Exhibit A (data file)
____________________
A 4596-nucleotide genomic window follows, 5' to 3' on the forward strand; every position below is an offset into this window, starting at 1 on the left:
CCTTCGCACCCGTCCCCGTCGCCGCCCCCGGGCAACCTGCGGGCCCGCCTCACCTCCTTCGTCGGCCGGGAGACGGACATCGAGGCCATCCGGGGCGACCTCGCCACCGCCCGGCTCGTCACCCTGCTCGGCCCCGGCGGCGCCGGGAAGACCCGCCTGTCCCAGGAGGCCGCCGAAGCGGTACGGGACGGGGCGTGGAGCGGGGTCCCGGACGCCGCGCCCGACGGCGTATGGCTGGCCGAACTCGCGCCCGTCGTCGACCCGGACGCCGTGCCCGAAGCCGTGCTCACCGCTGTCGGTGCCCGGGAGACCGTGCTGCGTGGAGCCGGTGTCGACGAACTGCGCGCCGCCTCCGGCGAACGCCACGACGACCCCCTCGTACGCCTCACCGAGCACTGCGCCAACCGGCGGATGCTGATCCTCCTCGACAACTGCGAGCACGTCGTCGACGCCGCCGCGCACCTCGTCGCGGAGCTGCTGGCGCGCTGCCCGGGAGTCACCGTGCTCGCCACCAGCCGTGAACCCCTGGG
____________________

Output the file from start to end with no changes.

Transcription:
A 4596-nucleotide genomic window follows, 5' to 3' on the forward strand; every position below is an offset into this window, starting at 1 on the left:
CCTTCGCACCCGTCCCCGTCGCCGCCCCCGGGCAACCTGCGGGCCCGCCTCACCTCCTTCGTCGGCCGGGAGACGGACATCGAGGCCATCCGGGGCGACCTCGCCACCGCCCGGCTCGTCACCCTGCTCGGCCCCGGCGGCGCCGGGAAGACCCGCCTGTCCCAGGAGGCCGCCGAAGCGGTACGGGACGGGGCGTGGAGCGGGGTCCCGGACGCCGCGCCCGACGGCGTATGGCTGGCCGAACTCGCGCCCGTCGTCGACCCGGACGCCGTGCCCGAAGCCGTGCTCACCGCTGTCGGTGCCCGGGAGACCGTGCTGCGTGGAGCCGGTGTCGACGAACTGCGCGCCGCCTCCGGCGAACGCCACGACGACCCCCTCGTACGCCTCACCGAGCACTGCGCCAACCGGCGGATGCTGATCCTCCTCGACAACTGCGAGCACGTCGTCGACGCCGCCGCGCACCTCGTCGCGGAGCTGCTGGCGCGCTGCCCGGGAGTCACCGTGCTCGCCACCAGCCGTGAACCCCTGGG